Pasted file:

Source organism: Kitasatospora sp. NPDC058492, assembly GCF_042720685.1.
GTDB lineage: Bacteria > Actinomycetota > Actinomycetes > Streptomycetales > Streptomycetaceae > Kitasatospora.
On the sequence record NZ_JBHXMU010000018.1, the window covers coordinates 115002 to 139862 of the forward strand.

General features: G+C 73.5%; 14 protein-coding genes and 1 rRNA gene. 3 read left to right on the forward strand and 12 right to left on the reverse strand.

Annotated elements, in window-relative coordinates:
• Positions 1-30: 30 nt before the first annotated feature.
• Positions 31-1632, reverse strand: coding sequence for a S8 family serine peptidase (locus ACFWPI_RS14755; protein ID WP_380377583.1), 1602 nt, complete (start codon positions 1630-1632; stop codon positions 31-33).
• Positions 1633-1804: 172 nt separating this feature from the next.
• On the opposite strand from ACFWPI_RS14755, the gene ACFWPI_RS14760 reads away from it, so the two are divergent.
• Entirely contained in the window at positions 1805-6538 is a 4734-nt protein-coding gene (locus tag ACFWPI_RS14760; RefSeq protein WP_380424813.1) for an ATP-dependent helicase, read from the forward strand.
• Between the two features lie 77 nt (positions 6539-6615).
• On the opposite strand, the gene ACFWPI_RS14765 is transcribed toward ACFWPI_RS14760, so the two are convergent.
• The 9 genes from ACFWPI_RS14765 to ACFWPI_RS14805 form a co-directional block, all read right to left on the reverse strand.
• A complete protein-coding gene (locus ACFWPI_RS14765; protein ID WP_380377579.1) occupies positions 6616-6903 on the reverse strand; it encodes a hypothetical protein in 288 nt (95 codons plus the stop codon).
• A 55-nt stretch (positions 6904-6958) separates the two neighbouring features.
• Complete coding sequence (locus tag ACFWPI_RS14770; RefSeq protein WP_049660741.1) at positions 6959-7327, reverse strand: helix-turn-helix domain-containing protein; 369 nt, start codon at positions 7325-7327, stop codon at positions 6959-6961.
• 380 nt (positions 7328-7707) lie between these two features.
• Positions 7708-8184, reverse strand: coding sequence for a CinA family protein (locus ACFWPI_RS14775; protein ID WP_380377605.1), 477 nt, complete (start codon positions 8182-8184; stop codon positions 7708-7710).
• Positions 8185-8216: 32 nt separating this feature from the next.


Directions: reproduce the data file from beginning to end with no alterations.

Source organism: Kitasatospora sp. NPDC058492, assembly GCF_042720685.1.
GTDB lineage: Bacteria > Actinomycetota > Actinomycetes > Streptomycetales > Streptomycetaceae > Kitasatospora.
On the sequence record NZ_JBHXMU010000018.1, the window covers coordinates 115002 to 139862 of the forward strand.

General features: G+C 73.5%; 14 protein-coding genes and 1 rRNA gene. 3 read left to right on the forward strand and 12 right to left on the reverse strand.

Annotated elements, in window-relative coordinates:
• Positions 1-30: 30 nt before the first annotated feature.
• Positions 31-1632, reverse strand: coding sequence for a S8 family serine peptidase (locus ACFWPI_RS14755; protein ID WP_380377583.1), 1602 nt, complete (start codon positions 1630-1632; stop codon positions 31-33).
• Positions 1633-1804: 172 nt separating this feature from the next.
• On the opposite strand from ACFWPI_RS14755, the gene ACFWPI_RS14760 reads away from it, so the two are divergent.
• Entirely contained in the window at positions 1805-6538 is a 4734-nt protein-coding gene (locus tag ACFWPI_RS14760; RefSeq protein WP_380424813.1) for an ATP-dependent helicase, read from the forward strand.
• Between the two features lie 77 nt (positions 6539-6615).
• On the opposite strand, the gene ACFWPI_RS14765 is transcribed toward ACFWPI_RS14760, so the two are convergent.
• The 9 genes from ACFWPI_RS14765 to ACFWPI_RS14805 form a co-directional block, all read right to left on the reverse strand.
• A complete protein-coding gene (locus ACFWPI_RS14765; protein ID WP_380377579.1) occupies positions 6616-6903 on the reverse strand; it encodes a hypothetical protein in 288 nt (95 codons plus the stop codon).
• A 55-nt stretch (positions 6904-6958) separates the two neighbouring features.
• Complete coding sequence (locus tag ACFWPI_RS14770; RefSeq protein WP_049660741.1) at positions 6959-7327, reverse strand: helix-turn-helix domain-containing protein; 369 nt, start codon at positions 7325-7327, stop codon at positions 6959-6961.
• 380 nt (positions 7328-7707) lie between these two features.
• Positions 7708-8184, reverse strand: coding sequence for a CinA family protein (locus ACFWPI_RS14775; protein ID WP_380377605.1), 477 nt, complete (start codon positions 8182-8184; stop codon positions 7708-7710).
• Positions 8185-8216: 32 nt separating this feature from the next.